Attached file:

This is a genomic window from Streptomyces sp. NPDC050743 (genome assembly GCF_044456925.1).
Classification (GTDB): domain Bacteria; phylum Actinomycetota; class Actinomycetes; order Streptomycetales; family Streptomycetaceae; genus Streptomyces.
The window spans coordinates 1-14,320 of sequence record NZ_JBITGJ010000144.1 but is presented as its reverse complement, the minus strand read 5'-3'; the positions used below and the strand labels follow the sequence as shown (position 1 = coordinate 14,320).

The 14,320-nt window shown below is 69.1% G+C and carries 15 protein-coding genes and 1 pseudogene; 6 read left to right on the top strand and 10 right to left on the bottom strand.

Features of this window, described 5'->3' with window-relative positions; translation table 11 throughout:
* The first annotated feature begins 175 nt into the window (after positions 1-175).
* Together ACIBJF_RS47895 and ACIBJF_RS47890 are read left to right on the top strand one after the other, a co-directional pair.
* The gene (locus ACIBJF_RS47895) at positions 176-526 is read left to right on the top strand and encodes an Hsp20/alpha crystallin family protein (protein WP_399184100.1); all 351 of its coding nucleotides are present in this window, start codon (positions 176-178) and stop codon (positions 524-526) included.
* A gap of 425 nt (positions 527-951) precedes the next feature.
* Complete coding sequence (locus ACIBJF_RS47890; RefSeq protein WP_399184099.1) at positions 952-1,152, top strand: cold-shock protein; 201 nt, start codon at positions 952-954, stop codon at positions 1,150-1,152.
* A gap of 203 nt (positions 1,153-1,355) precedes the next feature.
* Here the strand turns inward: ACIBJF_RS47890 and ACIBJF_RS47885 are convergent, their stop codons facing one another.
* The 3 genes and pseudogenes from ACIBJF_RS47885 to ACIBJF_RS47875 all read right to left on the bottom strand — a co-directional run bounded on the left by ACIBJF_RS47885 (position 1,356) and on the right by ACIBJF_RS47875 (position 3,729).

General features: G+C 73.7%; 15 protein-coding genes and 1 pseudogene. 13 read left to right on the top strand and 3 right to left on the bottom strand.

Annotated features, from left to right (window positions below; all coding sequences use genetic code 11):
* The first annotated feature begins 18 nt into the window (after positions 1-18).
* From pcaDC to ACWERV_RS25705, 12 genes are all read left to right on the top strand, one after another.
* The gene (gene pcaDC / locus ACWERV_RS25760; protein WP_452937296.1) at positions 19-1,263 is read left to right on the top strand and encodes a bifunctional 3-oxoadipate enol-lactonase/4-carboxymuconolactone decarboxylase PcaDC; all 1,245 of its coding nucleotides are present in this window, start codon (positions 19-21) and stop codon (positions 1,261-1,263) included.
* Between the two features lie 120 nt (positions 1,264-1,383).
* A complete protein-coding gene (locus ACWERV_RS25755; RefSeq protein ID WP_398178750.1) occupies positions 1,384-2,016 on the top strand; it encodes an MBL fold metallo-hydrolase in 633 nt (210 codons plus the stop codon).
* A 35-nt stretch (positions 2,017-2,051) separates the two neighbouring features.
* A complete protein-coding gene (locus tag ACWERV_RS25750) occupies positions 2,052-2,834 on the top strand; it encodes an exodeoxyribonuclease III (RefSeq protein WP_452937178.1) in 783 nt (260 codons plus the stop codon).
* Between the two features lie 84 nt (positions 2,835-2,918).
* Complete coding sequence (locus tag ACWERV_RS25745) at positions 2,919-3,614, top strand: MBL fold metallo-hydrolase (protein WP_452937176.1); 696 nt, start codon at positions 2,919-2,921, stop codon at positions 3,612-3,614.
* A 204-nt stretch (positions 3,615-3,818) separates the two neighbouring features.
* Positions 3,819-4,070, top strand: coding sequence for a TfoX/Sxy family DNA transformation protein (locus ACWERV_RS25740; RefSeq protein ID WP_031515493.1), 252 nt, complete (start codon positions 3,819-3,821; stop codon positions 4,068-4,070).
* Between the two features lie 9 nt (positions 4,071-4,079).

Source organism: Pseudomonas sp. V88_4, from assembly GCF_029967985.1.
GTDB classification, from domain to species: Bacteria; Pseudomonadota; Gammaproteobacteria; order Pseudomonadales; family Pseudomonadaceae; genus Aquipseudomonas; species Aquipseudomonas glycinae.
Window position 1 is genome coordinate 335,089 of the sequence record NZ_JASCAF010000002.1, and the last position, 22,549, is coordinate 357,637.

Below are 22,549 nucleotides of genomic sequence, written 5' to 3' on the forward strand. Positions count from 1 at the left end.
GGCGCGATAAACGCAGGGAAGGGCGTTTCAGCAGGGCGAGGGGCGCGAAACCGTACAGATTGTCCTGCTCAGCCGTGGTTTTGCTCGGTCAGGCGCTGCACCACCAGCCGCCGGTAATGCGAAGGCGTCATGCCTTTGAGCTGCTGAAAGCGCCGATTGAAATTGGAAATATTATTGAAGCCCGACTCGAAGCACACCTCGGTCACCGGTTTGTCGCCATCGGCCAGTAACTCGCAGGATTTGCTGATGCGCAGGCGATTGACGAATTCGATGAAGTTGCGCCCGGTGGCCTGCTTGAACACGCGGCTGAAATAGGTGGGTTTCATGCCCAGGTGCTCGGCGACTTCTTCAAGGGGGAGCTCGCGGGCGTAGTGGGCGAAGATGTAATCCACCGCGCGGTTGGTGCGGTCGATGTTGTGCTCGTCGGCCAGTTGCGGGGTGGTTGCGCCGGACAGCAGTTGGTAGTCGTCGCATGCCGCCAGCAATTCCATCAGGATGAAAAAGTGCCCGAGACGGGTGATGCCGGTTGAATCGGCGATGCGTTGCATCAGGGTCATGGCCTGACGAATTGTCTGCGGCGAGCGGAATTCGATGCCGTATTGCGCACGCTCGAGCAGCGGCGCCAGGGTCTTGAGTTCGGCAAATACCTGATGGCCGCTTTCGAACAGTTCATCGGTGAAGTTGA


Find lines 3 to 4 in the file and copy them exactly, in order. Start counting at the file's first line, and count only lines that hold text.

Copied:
The window spans coordinates 1-14,320 of sequence record NZ_JBITGJ010000144.1 but is presented as its reverse complement, the minus strand read 5'-3'; the positions used below and the strand labels follow the sequence as shown (position 1 = coordinate 14,320).

The 14,320-nt window shown below is 69.1% G+C and carries 15 protein-coding genes and 1 pseudogene; 6 read left to right on the top strand and 10 right to left on the bottom strand.